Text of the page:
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Off the farm and into my kitchen

After a nice little week of visiting some local farms and one of Vancouver’s best kitchens, I thought it best…

By Mike Green , in Local Fare: From the farm to the restaurant , on March 22, 2010 Tags: , , , ,

After a nice little week of visiting some local farms and one of Vancouver’s best kitchens, I thought it best that I should actually show you what I do with the product at my house.

Let’s start with Rotisserie Polderside Farms Chicken.

  • First, rinse the chicken under cold water (get inside the cavity too) and pat dry with paper towels.
  • Next,  that bird; it will stay compact while cooking and the wings and legs won’t flop around while it spins.
  • Heat one sage leaf, some thyme sprigs and some butter in a small sauce pot. Once melted, rub this buttery goodness all over the bird and sprinkle on some sea salt and pepper.
  • Preheat your oven to 450° and put the bird in for ten minutes before turning the oven down to 250°. The initial heat will help make the skin crispy.
  • The bird should be cooked in just under an hour but make sure you keep an eye on it because all ovens are different. I have a which has been pretty solid for this dish.
  • Once done, let that bird rest for 15 minutes so that the juices can disperse through all that luscious meat.
  • I served this with a simple arugula salad, twice-baked potato and a sauce I made a sauce using the rotisserie drippings which I pour onto a that has sage, thyme, dijon mustard, a couple drops of worchestershire sauce and a good splash of .  Just reduce this together at a medium low heat (this can be done while the chicken is resting). Welcome to flavour country!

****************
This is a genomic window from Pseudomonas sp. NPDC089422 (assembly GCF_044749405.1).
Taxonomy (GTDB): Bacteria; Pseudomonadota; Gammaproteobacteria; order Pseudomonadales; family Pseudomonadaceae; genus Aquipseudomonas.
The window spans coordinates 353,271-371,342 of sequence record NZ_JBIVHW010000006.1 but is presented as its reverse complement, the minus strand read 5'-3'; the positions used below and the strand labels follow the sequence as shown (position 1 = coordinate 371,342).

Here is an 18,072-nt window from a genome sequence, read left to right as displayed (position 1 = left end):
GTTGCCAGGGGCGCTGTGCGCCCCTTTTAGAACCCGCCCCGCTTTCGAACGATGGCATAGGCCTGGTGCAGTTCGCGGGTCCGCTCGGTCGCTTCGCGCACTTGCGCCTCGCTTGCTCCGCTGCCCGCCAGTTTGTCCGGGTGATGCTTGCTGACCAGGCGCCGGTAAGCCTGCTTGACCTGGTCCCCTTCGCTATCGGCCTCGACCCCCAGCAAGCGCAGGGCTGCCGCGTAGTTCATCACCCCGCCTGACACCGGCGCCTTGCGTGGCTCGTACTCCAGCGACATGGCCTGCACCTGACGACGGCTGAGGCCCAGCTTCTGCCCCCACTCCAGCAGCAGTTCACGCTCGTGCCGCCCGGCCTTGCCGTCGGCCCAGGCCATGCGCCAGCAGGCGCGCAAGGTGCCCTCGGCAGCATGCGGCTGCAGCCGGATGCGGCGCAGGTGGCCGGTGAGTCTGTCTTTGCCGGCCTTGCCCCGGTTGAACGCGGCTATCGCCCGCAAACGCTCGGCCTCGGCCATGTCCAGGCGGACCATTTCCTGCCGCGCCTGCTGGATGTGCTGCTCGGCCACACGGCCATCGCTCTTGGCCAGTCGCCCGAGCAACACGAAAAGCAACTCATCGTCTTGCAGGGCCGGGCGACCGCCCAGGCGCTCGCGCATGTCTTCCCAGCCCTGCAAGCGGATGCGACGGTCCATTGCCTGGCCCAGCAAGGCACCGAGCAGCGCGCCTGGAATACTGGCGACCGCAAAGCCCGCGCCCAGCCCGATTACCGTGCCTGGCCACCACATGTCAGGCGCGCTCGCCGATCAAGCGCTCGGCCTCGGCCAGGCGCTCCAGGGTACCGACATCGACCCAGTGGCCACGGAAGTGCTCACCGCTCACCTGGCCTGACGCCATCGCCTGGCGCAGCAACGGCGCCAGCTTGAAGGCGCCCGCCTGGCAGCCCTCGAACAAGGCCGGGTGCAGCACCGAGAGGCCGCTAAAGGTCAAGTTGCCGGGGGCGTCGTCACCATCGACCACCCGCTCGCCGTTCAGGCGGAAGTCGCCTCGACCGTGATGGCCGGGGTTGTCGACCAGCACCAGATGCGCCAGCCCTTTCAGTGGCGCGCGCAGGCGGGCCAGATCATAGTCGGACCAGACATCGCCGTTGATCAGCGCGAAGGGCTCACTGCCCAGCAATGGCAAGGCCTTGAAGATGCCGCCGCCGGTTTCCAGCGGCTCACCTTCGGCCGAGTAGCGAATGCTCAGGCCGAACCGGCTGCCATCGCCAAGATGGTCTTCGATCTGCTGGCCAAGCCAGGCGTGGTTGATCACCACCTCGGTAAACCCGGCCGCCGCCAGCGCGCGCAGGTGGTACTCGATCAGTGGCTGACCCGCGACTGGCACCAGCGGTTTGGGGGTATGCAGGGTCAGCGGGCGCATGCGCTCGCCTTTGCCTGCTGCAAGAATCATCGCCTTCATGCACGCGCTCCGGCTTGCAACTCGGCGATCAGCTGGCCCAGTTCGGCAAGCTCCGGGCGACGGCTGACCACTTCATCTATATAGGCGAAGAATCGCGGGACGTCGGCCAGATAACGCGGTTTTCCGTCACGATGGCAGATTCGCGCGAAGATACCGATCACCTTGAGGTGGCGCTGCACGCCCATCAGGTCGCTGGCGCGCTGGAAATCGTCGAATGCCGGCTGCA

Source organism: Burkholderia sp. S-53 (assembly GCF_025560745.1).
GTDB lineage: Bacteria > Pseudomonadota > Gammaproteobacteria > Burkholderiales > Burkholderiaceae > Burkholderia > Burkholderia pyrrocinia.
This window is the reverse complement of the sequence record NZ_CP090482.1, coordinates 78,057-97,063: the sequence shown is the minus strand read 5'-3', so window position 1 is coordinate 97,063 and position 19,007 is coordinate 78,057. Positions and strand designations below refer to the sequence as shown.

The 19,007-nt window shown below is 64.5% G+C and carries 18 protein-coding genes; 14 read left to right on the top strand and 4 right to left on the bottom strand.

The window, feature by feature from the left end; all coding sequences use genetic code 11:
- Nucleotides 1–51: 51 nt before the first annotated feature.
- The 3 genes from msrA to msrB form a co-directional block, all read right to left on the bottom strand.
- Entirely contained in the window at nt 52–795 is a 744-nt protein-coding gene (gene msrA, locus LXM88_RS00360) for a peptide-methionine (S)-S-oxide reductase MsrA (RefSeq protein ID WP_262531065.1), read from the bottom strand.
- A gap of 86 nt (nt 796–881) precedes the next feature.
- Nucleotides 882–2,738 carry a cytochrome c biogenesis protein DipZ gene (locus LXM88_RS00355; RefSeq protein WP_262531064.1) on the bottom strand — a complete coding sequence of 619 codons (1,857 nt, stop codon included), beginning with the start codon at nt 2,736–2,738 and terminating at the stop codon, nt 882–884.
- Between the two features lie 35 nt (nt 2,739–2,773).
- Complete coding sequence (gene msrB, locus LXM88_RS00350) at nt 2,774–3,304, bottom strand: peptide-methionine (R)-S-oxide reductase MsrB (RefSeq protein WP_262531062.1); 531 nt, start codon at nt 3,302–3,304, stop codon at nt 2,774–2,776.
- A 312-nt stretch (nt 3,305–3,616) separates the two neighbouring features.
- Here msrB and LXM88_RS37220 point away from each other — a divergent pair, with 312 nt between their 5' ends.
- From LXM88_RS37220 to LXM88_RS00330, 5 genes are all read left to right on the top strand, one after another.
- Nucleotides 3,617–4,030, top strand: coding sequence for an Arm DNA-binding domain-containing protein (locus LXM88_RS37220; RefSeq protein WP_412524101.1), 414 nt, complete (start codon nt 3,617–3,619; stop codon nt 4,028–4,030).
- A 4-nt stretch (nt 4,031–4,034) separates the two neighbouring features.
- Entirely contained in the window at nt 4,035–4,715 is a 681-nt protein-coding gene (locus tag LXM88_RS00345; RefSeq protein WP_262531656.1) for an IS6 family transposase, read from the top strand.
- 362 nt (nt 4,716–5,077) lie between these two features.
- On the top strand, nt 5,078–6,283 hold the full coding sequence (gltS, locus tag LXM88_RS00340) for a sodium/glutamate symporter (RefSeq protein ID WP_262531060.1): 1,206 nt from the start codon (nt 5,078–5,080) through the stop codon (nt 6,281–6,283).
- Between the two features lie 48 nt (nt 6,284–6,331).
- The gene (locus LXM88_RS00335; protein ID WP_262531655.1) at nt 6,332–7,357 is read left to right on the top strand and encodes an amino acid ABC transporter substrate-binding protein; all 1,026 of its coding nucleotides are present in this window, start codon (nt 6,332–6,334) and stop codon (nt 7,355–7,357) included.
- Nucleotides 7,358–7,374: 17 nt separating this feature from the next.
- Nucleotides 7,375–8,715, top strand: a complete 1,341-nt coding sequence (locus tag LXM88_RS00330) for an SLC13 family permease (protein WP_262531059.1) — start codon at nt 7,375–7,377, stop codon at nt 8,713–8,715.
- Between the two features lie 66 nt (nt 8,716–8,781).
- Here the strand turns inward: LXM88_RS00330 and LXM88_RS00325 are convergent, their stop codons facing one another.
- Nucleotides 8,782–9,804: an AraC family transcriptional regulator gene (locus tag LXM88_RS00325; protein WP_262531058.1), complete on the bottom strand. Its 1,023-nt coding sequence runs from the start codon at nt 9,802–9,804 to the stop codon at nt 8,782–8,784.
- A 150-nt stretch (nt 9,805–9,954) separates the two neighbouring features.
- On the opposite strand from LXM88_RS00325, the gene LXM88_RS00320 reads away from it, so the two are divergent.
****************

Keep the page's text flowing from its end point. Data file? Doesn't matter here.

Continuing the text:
Beef Brisket

  • Brisket is an inexpensive cut that requires some low and slow loving before it becomes the definition of tender. I usually get mine from which always has some fine product, but if you can get it direct from a local farm like it will be well worth your while.
  • I like to sear mine first on the BBQ then it in the oven for 6 hours at 235°.
  • Before searing my brisket I make a rub using smoked paprika, cumin, mustard powder, ancho chili powder, thyme, oregano, s&p and a nice big sprig of rosemary.
  • My braising liquid contains one cup of this Spanish Tempranillo from (which is pretty much my favorite thing in a bottle under $20), two cups of beef stock, which has been sweated down in butter for about 20 minutes with some garlic and one whole red pepper which has been skinned and diced.
  • All you need to do is place the seared brisket fat-side up in a rather snug fitting oven safe pan and pour the braising liquid over top of it until the meat is nearly covered.
  • After 6 hours at 235° take the meat out and let it rest on your cutting board under a tinfoil tent.
  • While it rests take all the liquid (with the vegetables still in it) and blend it in small batches. Once this is done you can gently boil down the sauce (at medium-low heat).
  • I finish the brisket under a hot broiler (fat side up) just long enough to give some nice caramelization. I like there to be a bit of a crust on the fat to give it a nice contrast of texture.
  • Cut the brisket into long strips and pour the sauce over top.
  • Serve with crispy kale (just toss it in olive oil and s&p and throw it under that hot broiler for two minutes a side) and let the delicious times roll!
    Everybody I know likes their Kale Cripsy


  • Great work, Buddy. If this is the state of food porn, well, I’m thoroughly sexed up. We’ll get together soon; you cook, I’ll drink a six string under the table. Cheers.

  • These recipes sound incredible — can hardly wait to try them! I have never cooked a beef brisket but this has given me the itch. Where can a prairie girl like me find Sabor Real??? Keep up the good work. Janice

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